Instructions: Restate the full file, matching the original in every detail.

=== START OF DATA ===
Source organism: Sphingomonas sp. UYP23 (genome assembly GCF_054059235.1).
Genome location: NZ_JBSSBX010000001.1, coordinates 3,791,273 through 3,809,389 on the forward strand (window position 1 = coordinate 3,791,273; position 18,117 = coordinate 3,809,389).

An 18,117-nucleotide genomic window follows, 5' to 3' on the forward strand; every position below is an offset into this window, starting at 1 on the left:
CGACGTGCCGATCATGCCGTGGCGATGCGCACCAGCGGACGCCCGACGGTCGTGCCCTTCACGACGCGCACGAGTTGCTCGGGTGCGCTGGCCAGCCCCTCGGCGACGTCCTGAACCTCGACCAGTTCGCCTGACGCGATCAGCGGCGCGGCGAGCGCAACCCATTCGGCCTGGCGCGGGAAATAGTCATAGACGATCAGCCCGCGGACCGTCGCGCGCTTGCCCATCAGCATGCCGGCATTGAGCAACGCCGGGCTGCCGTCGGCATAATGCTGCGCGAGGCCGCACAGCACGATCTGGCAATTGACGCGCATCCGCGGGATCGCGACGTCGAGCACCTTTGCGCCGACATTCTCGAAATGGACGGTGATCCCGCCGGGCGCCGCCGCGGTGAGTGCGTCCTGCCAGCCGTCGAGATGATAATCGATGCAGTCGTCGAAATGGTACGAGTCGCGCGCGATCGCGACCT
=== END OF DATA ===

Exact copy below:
Source organism: Sphingomonas sp. UYP23 (genome assembly GCF_054059235.1).
Genome location: NZ_JBSSBX010000001.1, coordinates 3,791,273 through 3,809,389 on the forward strand (window position 1 = coordinate 3,791,273; position 18,117 = coordinate 3,809,389).

An 18,117-nucleotide genomic window follows, 5' to 3' on the forward strand; every position below is an offset into this window, starting at 1 on the left:
CGACGTGCCGATCATGCCGTGGCGATGCGCACCAGCGGACGCCCGACGGTCGTGCCCTTCACGACGCGCACGAGTTGCTCGGGTGCGCTGGCCAGCCCCTCGGCGACGTCCTGAACCTCGACCAGTTCGCCTGACGCGATCAGCGGCGCGGCGAGCGCAACCCATTCGGCCTGGCGCGGGAAATAGTCATAGACGATCAGCCCGCGGACCGTCGCGCGCTTGCCCATCAGCATGCCGGCATTGAGCAACGCCGGGCTGCCGTCGGCATAATGCTGCGCGAGGCCGCACAGCACGATCTGGCAATTGACGCGCATCCGCGGGATCGCGACGTCGAGCACCTTTGCGCCGACATTCTCGAAATGGACGGTGATCCCGCCGGGCGCCGCCGCGGTGAGTGCGTCCTGCCAGCCGTCGAGATGATAATCGATGCAGTCGTCGAAATGGTACGAGTCGCGCGCGATCGCGACCT